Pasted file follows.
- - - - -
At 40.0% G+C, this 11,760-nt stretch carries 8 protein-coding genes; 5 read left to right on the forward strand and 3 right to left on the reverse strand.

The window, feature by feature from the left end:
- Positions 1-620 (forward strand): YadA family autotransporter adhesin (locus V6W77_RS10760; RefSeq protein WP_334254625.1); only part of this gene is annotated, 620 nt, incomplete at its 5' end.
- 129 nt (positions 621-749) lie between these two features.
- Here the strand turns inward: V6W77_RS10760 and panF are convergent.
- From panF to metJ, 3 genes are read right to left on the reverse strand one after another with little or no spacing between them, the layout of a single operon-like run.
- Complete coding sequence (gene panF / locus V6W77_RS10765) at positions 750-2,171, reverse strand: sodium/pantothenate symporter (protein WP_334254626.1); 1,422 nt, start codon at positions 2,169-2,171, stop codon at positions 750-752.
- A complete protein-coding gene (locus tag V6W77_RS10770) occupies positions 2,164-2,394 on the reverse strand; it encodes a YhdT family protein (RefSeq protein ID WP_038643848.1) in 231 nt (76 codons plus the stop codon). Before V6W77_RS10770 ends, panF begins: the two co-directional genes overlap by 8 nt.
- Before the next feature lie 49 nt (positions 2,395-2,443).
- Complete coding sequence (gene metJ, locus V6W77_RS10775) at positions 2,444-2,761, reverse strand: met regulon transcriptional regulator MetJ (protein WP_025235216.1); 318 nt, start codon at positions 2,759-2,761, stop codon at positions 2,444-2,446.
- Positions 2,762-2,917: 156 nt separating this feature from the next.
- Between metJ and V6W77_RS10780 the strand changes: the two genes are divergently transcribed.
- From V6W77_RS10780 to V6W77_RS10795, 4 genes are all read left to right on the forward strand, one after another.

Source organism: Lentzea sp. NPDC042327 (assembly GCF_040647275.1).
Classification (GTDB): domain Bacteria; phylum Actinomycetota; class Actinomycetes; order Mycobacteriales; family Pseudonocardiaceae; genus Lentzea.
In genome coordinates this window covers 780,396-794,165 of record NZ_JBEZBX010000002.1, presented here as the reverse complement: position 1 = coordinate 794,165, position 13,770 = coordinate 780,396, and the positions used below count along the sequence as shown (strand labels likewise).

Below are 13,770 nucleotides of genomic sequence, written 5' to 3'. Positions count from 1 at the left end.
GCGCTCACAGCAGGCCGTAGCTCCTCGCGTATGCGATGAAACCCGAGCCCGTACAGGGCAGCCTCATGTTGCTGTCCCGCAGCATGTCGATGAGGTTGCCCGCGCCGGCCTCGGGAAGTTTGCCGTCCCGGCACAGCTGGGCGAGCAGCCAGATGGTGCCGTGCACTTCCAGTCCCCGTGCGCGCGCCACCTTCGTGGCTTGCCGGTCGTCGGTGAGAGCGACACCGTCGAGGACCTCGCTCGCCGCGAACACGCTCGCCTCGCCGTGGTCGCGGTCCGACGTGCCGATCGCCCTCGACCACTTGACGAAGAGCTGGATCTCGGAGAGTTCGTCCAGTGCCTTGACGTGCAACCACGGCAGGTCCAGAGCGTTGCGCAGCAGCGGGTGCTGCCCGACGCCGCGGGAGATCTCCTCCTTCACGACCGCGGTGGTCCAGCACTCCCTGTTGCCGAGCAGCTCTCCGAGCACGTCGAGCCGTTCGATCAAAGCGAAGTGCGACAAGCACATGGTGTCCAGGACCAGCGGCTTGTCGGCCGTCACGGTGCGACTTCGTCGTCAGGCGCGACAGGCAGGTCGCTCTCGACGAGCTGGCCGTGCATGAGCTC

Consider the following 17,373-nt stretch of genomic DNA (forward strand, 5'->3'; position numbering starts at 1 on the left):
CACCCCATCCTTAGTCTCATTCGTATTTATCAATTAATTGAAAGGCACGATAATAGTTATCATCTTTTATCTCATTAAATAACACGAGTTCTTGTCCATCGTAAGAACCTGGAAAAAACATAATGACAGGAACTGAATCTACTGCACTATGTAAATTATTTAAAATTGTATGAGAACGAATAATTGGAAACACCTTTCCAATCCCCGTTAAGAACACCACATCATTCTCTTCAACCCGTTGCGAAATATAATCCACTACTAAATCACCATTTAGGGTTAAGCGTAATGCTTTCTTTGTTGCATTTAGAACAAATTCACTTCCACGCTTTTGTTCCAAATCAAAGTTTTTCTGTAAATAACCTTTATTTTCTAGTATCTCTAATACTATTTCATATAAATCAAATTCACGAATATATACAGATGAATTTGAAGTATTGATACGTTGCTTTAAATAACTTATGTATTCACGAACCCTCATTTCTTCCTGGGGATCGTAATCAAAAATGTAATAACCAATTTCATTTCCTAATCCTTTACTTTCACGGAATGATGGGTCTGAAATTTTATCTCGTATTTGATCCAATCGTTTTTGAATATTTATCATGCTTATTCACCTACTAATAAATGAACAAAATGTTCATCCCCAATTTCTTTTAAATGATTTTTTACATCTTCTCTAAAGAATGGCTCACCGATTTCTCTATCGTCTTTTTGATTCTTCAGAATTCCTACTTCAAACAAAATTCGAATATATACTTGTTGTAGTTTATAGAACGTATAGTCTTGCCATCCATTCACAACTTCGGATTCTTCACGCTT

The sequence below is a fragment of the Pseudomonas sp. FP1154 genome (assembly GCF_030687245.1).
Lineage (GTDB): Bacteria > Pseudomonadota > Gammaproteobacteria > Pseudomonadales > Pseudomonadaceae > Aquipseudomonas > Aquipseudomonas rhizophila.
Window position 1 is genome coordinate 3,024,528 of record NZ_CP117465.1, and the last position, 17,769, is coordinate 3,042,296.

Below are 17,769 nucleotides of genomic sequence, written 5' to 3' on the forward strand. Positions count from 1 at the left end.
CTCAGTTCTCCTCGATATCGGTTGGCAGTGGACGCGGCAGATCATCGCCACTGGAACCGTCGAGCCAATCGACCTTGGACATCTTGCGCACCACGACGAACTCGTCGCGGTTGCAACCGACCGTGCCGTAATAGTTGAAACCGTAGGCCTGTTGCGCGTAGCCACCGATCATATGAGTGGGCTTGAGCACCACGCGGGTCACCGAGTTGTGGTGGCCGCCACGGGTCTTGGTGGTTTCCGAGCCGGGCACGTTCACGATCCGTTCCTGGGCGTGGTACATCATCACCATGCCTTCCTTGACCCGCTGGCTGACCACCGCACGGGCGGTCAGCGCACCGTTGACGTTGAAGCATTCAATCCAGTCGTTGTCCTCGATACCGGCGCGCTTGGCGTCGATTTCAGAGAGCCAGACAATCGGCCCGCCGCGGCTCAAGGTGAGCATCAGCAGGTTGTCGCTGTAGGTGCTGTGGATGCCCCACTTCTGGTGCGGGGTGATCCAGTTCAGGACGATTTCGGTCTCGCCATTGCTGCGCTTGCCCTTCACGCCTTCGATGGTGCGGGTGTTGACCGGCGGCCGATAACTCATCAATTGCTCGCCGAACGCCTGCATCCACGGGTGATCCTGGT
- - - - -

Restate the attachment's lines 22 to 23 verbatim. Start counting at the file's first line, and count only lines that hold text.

Lineage (GTDB): Bacteria > Pseudomonadota > Gammaproteobacteria > Pseudomonadales > Pseudomonadaceae > Aquipseudomonas > Aquipseudomonas rhizophila.
Window position 1 is genome coordinate 3,024,528 of record NZ_CP117465.1, and the last position, 17,769, is coordinate 3,042,296.